Library Street Collective is pleased to announce Fantastic Voyage 1985-1987, an upcoming exhibition with Detroit-based artist Beverly Fishman. Between 1985 and 1987, Fishman created many large-scale pastel drawings that used graphic forms and mysterious color to depict human bodies as surreal biomorphic worlds, “bodyscapes” fraught with conflict and violence. Expressionistically rendered, the corporeal environments Fishman explored were dark and cosmic, worked and reworked by play of divergent forces evoking biological change.
Like the submarine crew of Fantastic Voyage, the 1966 American science-fiction film she loved as a child, Fishman imagined an ideal spectator shrunk down to the size of a microbe and injected into a body, charged with an urgent mission of discovery and rescue. Like the film, the pastels conjure fantasies of passage through blood vessels, examinations of respiration and digestion, and the spark of synapses. The concept of the Fantastic Voyage is one of literature’s oldest forms as a framework for fiction, exemplified in the Sumerian Epic of Gilgamesh and Homer’s Odyssey. The quest may be for a person, an object or a place, but the movement through a bizarre landscape is usually paralleled by a growth towards maturity or acceptance in the mind of the protagonist. The mid 80s were a politically and biologically charged time in America as the AIDS epidemic intensified and spread, killing more in 1985 than in all previous years combined. At such a time, it is fitting that Fishman - always fascinated by pharmaceuticals and the body - would look to the innermost microscopic functions of human anatomy and depict it as a dark, tumultuous system of fragile and fractured parts.
The works on paper began as an investigation of the innards of a series of large-scale sculptural ‘bodies’ she had created from burlap, plaster, plastic, chicken wire and paint. “To make a sculpture larger than myself is one total experience,” she said, “Then to step back and see it … to draw it for the first time, the second time, the sculpture remains infinitely mysterious. Its essence is its human quality. My intent in drawing and painting is to go beyond the appearance of the sculpture, to peel its skin, to go beneath - to the structure - to penetrate its inner life, my inner life.” The collection of works was a fantasy of shifting scales, with gargantuan forms as the counterpoint to wall works at the atomic level. Even then, Fishman was using color to produce physical and emotional reactions; Dorothy Mayhall, Director at the Stamford Museum & Nature Center wrote at the time that the artist used “red for its blood-like life force, lemon yellow for its unrelenting aggression, and variations of grays and silver as a negotiation between them.”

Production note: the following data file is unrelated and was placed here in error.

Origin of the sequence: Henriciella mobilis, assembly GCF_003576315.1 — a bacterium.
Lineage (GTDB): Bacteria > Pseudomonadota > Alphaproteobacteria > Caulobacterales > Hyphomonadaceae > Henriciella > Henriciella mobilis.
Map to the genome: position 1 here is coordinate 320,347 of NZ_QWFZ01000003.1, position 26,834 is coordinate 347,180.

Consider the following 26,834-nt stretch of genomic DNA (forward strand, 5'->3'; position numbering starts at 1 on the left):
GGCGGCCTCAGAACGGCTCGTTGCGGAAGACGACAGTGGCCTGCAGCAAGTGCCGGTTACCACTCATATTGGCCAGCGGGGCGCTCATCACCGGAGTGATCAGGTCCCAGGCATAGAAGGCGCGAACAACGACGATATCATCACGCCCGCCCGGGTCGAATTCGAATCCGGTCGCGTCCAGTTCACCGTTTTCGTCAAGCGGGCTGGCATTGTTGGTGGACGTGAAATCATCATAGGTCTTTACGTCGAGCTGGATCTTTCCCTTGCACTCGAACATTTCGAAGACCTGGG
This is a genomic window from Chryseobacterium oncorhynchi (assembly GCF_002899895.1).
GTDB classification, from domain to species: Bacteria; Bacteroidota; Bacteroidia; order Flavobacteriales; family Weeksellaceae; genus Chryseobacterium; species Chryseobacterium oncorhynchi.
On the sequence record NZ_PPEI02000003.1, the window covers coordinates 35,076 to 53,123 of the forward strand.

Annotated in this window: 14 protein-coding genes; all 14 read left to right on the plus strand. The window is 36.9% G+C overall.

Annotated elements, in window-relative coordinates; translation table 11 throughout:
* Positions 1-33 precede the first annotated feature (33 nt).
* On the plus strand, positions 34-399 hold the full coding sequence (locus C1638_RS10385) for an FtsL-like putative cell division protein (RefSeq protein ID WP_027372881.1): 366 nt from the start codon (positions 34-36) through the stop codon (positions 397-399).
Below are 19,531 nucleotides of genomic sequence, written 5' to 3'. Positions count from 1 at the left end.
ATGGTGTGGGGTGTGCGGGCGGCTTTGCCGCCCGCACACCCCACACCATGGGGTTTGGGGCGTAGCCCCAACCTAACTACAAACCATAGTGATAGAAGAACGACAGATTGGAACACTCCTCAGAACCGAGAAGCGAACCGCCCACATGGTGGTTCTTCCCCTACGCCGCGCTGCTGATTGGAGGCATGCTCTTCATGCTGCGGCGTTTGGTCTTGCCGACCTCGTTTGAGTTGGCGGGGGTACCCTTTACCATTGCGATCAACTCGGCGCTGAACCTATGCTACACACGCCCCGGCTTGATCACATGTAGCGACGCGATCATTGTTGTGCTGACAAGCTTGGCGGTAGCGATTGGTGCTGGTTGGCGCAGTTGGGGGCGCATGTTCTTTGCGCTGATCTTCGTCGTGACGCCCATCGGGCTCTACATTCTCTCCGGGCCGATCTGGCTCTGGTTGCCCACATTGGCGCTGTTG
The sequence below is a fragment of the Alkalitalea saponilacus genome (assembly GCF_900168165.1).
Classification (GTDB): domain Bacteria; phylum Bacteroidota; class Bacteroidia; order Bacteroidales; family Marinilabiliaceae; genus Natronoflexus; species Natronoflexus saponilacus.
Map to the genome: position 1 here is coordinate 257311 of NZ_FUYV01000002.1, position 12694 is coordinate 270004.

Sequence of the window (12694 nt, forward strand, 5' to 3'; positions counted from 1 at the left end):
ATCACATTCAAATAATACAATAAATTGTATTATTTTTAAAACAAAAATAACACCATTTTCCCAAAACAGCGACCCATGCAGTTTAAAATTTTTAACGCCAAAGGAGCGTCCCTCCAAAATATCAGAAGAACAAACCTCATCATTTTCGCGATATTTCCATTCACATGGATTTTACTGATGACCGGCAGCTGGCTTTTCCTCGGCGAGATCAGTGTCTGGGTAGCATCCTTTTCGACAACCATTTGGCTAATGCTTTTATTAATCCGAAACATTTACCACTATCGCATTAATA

For an artist whose present work is highly polished, combining brightly colored industrial processes with the handmade, it is exciting to see her early explorations in abstraction as expressive, violent and unrestricted. Highly aware of the masculinist ideologies surrounding the return of painting in the early 1980s, Fishman employed the medium of drawing in this series to undermine neo-expressionism from within. Evoking the sizes and to some extent the content of recent abstract-figurative painting in Europe and the United States, Fishman invited her viewers to turn their gazes inward, not towards any pure or self-aware “subjectivity,” but rather towards the unconscious and (non-human) material forces that at any moment could disrupt and undermine their conscious egos. Uniting the individuals in an unending stream of brute biological change that transcended all pretenses of individuality or subjectivity, Fishman’s drawings evoke the chemical, physical, physiological, and psychological “materials” that—before any process of socialization—make us who we are.
Beverly Fishman: Fantastic Voyage 1985-1987, on display from November 16 through December 21, 2019.
Pastel and charcoal on archival paper
Artwork dimensions: 54h x 91.5w in
Framed dimensions: 59h x 96.50w in
Pastel and charcoal on archival paper
Artwork dimensions: 42h x 75w in
Framed dimensions: 47h x 80w in
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